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Deceptive Cadence

Songs We Love: Trio Mediaeval, 'Morgunstjarna'

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<em>Rí</em><em>­mur</em>, by the vocal ensemble Trio Mediaeval and trumpeter Arve Henriksen.
Courtesy of ECM
­mur, by the vocal ensemble Trio Mediaeval and trumpeter Arve Henriksen.

It's a curious thing how ancient music can sometimes sound so contemporary. Listen to "Morgunstjarna," and it's as if three centuries' worth of music history evaporates. The anonymous song from 17th-century Iceland sports a catchy, bittersweet melody and rhythmic hook that pop outfits like Peter Bjorn and John might be happy to whistle.

But "Morgunstjarna" is no pop song. It is, in fact, a hymn to Jesus, "my star of the morn." It's sung in the traditional Icelandic Tvísöngur ("twin singing") style, in which two vocal parts closely intermingle.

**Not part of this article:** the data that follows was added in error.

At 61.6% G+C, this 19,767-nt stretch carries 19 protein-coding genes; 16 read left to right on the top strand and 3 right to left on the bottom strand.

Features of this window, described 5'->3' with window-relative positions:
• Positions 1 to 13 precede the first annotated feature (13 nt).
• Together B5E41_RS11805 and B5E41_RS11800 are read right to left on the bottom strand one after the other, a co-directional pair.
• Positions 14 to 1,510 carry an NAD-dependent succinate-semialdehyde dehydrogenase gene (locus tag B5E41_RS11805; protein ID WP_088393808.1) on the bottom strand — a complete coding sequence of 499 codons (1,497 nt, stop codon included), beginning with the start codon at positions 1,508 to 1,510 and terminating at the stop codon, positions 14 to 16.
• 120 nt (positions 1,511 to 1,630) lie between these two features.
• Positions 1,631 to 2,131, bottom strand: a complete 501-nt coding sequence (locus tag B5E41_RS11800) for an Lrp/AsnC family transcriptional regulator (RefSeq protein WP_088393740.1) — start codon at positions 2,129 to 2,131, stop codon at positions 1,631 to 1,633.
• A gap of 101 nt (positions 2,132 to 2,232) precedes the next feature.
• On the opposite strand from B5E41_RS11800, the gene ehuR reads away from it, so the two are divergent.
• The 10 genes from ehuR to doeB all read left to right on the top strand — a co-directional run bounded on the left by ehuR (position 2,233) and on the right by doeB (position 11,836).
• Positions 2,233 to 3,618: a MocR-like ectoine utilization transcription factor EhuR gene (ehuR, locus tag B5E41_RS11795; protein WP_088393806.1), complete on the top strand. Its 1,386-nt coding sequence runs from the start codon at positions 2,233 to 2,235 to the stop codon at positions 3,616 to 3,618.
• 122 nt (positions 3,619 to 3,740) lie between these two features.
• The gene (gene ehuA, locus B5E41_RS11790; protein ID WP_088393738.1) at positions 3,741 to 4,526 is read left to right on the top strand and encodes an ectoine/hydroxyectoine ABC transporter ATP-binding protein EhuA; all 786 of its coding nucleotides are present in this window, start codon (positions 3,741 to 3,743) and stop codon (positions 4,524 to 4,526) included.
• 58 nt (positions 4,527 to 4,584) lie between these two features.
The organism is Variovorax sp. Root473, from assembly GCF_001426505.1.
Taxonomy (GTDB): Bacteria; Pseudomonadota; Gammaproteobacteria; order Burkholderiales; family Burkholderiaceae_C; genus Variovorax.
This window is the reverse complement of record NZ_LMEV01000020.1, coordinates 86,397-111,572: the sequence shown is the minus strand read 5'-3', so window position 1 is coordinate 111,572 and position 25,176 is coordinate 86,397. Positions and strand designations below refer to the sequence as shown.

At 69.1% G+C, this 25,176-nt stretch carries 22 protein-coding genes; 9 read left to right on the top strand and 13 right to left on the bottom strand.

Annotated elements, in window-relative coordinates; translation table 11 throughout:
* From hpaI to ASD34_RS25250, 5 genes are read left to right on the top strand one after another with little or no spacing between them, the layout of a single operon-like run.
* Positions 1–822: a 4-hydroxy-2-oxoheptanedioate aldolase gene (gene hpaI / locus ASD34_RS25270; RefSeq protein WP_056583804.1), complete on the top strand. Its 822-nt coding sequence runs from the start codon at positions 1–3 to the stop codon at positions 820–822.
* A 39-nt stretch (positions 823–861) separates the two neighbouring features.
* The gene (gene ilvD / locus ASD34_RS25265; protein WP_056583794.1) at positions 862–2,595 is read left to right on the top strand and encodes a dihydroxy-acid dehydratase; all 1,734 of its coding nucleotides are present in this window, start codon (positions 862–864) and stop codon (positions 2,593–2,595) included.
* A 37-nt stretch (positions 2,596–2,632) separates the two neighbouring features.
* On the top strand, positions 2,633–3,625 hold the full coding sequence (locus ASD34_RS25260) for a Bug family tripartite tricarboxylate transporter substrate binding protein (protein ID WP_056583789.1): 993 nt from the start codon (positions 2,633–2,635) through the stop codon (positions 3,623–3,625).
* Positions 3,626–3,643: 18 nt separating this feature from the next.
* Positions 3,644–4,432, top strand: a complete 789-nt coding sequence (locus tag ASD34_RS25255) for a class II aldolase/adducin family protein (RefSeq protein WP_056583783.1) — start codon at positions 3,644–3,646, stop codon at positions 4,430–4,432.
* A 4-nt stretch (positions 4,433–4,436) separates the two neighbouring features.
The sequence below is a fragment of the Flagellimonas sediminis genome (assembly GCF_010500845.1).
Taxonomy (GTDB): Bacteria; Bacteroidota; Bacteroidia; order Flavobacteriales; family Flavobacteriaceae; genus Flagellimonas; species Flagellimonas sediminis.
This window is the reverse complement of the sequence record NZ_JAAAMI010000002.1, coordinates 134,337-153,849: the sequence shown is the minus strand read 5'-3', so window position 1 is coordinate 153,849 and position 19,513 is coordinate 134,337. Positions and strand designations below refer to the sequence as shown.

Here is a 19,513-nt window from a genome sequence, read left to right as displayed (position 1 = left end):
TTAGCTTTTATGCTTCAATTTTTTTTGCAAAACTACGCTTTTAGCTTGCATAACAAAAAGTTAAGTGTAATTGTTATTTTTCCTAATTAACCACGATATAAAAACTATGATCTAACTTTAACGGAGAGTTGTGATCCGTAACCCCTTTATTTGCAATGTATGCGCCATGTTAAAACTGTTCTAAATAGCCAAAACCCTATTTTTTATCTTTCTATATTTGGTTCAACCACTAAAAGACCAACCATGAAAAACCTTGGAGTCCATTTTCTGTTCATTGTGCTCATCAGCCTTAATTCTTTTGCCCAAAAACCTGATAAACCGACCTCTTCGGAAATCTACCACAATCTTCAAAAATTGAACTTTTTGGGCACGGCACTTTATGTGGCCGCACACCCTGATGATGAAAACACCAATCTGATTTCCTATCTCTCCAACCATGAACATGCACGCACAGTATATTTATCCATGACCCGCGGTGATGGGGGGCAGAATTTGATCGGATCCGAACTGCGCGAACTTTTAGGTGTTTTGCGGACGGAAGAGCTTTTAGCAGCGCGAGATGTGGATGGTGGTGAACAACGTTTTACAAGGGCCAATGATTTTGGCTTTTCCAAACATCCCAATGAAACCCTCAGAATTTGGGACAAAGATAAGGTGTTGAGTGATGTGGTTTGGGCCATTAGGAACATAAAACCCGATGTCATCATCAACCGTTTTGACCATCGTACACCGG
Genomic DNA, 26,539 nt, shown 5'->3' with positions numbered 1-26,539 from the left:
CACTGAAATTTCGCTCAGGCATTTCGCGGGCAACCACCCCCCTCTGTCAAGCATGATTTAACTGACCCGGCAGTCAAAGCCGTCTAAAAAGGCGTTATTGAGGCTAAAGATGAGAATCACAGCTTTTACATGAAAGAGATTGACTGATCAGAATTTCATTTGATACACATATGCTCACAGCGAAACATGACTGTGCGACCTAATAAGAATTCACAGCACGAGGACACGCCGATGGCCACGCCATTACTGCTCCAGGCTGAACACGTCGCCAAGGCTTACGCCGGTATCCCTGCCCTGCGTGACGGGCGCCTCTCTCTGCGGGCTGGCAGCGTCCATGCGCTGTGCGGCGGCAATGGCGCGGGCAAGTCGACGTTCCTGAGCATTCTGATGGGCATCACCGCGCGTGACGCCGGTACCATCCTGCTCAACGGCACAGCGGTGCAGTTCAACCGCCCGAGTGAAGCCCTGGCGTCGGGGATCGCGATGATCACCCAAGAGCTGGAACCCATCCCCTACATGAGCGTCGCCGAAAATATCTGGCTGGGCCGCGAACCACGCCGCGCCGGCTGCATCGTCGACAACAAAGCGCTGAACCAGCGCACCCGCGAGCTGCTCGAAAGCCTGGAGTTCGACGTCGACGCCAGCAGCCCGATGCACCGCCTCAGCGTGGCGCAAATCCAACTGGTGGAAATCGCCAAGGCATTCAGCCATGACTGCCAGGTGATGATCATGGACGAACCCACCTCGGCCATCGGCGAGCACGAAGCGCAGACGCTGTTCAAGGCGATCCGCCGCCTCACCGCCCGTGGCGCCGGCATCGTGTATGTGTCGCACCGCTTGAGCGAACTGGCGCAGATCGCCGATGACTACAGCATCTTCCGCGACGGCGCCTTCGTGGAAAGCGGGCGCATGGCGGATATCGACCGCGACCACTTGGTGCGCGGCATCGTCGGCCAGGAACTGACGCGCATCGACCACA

As the song opens, one of those "twin" voices is actually the breathy, atmospheric trumpet of Arve Henriksen. He appears throughout the new album Rímur, by the vocal ensemble Trio Mediaeval. The result is music that seems old and new at once. (In that sense, it's not unlike a previous project on the ECM label, Officium, which paired Norwegian saxophonist Jan Garbarek with the Hilliard Ensemble.)

Anna Maria Friman, in husky voice, offers a perfect patina over Henriksen's slightly jazzy trumpet. Her colleagues Linn Andrea Fuglseth and Berit Opheim join in after the first stanza, providing an ambling beat. After the second stanza, Fuglseth takes flight, soaring beautifully above the groove. For a few moments, we're caught up in a heavenly swirl of improvisation. There's a repeat of the opening lines and we gently touch back down to earth — a little lost in time, perhaps, but smiling.

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